Hot water heaters seem like a straight forward concept, it heats up the water that runs through your pipes, which provides you with a hot shower. Simple enough, until a problem comes up with your water heater, then questions arise.
Hot water heaters traditionally come in the form of a large tank. These tanks can commonly be found in a household’s garage. When things go wrong, it’s usual the best idea to call a plumber. When an experienced plumber comes out, they may suggest the installation of a new water heater as well as a thermal expansion tank, also known as an expansion tank.
Thermal expansion tanks are installed above the water heater itself. They come in several different sizes depending on the size of the water heater, the amount of hot water needed and the water pressure. When water heats up, it expands, which creates a higher volume and in turn more pressure. The water pressure that is created can have a negative impact on your water heater because the space is limited and the water has nowhere to go. The purpose of the expansion tank is to absorb the excess volume of water that is created during the heating process (or thermal expansion). An expansion tank utilizes a rubber bladder that acts as an air cushion, which allows for the extra water to expand into it instead of being trapped inside the water heater tank. Thermal expansion tanks are an important process designed to accommodate fluctuations in volume and pressure. This takes an enormous amount of stress off of the water heater and can potentially keep it from exploding.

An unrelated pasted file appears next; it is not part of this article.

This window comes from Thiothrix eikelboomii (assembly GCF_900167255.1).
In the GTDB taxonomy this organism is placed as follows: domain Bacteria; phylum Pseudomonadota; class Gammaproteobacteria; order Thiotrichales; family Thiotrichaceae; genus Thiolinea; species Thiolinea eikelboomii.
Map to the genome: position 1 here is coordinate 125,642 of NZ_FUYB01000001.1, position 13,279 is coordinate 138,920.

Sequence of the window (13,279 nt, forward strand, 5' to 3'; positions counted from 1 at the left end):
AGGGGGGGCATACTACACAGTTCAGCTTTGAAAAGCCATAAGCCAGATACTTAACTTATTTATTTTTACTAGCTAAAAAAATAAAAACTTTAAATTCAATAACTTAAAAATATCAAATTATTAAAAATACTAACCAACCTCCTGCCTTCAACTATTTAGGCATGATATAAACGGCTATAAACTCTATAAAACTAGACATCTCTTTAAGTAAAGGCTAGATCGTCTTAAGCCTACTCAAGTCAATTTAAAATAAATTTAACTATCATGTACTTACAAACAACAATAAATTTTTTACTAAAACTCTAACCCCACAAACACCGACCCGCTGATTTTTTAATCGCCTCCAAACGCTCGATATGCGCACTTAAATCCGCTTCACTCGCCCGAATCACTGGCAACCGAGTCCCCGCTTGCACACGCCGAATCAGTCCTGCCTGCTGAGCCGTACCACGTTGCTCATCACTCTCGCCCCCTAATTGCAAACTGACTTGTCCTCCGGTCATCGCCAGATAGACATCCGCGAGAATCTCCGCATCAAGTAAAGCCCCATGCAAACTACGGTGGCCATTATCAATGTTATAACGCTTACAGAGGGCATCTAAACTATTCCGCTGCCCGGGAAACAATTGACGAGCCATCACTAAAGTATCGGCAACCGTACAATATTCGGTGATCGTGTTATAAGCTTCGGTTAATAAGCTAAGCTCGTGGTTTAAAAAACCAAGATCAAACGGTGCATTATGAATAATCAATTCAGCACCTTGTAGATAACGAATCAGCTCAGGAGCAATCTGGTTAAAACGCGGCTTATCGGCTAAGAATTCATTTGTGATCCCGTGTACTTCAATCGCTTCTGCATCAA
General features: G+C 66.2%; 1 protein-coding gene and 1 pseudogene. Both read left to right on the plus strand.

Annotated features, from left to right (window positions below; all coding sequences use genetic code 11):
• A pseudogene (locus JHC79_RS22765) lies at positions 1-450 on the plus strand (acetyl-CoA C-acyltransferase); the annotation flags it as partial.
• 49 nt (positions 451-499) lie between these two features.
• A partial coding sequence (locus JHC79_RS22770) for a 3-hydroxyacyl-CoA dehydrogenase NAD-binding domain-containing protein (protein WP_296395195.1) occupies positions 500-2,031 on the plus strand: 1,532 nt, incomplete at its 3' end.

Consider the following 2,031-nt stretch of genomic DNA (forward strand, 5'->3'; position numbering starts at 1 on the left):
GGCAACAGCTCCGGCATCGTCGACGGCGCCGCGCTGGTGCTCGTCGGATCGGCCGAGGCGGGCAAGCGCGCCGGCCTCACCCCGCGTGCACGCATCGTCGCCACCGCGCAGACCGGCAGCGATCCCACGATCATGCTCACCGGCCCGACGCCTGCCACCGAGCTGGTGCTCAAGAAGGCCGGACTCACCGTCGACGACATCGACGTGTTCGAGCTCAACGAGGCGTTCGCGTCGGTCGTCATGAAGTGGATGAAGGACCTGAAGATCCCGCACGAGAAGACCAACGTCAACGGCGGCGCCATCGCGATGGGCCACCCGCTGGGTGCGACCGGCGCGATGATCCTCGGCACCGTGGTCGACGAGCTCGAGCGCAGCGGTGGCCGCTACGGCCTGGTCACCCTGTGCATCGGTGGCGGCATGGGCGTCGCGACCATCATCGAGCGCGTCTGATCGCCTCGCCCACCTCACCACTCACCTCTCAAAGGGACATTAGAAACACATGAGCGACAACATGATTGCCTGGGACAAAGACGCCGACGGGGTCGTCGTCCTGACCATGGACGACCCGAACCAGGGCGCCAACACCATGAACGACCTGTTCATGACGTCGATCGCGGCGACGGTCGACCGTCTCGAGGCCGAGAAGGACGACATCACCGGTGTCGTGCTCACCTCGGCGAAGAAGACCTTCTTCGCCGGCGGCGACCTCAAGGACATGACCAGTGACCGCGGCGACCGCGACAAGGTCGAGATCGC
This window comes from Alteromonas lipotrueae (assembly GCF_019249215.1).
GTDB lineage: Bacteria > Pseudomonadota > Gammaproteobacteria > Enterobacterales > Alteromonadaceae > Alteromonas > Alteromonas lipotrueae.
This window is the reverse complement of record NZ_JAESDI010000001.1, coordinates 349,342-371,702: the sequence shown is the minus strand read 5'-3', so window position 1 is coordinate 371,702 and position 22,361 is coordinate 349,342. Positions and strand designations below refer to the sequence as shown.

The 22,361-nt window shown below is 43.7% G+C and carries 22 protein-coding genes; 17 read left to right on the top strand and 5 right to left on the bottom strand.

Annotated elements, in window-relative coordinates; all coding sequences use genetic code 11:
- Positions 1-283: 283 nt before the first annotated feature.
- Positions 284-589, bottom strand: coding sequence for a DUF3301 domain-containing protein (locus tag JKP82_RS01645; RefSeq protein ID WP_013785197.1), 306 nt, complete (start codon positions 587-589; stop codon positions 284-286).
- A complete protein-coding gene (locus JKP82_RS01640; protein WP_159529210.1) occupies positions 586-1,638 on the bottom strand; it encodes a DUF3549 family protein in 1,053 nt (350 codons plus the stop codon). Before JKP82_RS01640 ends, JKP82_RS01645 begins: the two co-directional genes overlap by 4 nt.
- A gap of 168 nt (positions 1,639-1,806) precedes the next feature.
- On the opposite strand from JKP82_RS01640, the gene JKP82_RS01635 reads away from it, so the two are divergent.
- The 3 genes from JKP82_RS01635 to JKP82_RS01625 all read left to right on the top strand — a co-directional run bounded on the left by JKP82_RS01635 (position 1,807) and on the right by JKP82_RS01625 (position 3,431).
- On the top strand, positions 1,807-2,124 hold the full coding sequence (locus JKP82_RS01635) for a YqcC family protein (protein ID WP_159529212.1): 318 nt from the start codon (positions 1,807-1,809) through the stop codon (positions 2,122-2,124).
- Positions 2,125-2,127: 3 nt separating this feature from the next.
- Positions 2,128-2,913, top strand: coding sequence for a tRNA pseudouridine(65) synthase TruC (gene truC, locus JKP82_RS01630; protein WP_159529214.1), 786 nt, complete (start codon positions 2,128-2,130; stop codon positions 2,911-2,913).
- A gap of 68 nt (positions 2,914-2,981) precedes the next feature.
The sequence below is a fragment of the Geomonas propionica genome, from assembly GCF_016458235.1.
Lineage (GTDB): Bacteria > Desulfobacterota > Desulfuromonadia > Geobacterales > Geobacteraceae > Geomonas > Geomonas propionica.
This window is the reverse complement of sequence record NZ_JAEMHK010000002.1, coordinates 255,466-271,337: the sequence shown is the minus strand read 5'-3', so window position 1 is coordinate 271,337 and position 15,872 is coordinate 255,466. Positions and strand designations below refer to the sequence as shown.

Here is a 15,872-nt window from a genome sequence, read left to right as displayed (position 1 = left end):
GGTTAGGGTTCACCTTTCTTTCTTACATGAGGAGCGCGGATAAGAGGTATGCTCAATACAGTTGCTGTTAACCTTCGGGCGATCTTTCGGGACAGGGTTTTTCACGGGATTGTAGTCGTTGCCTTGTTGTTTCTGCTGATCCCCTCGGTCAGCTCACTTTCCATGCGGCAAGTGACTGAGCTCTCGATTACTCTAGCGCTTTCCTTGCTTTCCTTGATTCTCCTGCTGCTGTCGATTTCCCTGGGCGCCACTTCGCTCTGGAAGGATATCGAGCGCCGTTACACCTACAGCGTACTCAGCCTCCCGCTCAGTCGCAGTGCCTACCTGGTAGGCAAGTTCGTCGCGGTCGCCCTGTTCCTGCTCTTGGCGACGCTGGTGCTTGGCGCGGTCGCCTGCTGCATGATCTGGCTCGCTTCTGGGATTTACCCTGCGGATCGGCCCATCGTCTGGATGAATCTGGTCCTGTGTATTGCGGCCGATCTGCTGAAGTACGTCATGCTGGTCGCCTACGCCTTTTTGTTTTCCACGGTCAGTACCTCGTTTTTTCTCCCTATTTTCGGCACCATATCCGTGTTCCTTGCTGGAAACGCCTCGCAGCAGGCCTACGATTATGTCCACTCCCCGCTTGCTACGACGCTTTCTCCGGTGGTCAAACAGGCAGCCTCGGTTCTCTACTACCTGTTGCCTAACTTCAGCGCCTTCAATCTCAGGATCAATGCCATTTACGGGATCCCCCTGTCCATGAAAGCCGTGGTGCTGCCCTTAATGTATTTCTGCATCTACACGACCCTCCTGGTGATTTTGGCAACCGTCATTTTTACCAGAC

At Bonney, we strive to provide only the best and knowledgeable service possible. That’s why we send skilled and professional technicians to your home. Part of delivering the best service we can is to make recommendations that we feel will keep our customer safe and healthy. One of the most frequently asked questions we get is: if my old water heater didn’t need it, why would my brand new water heater need it? Today’s plumbing systems work differently than they used to. In the past, the expanding water was able to push back into the plumbing system and the city main line. Now, many cities have added devices called check valves that create a closed system. This means that once the city water passes the water meter into your home, the water cannot flow back into the city system. This closed system allows cities to maintain a close watch on water consumption for every household, but creates a challenging environment for any expanding water. With the water trapped in your home plumbing system, it can expand above a normal working pressure, causing stress on the water heater as well as the rest of your plumbing system. The expanding water can have a damaging effect on pipe valves, hoses, flex connectors and other appliances connected to the plumbing system because it backs up into these places instead of a designated safe area. The addition of an expansion tank can substantially reduce stress and damage to your water heater and overall home plumbing system. For these safety reasons, we recommend an expansion tank installation on every new water heater installation job. In some municipalities, it is actually required when installing a new water heater. If you have questions or concerns, call your local municipality for requirements.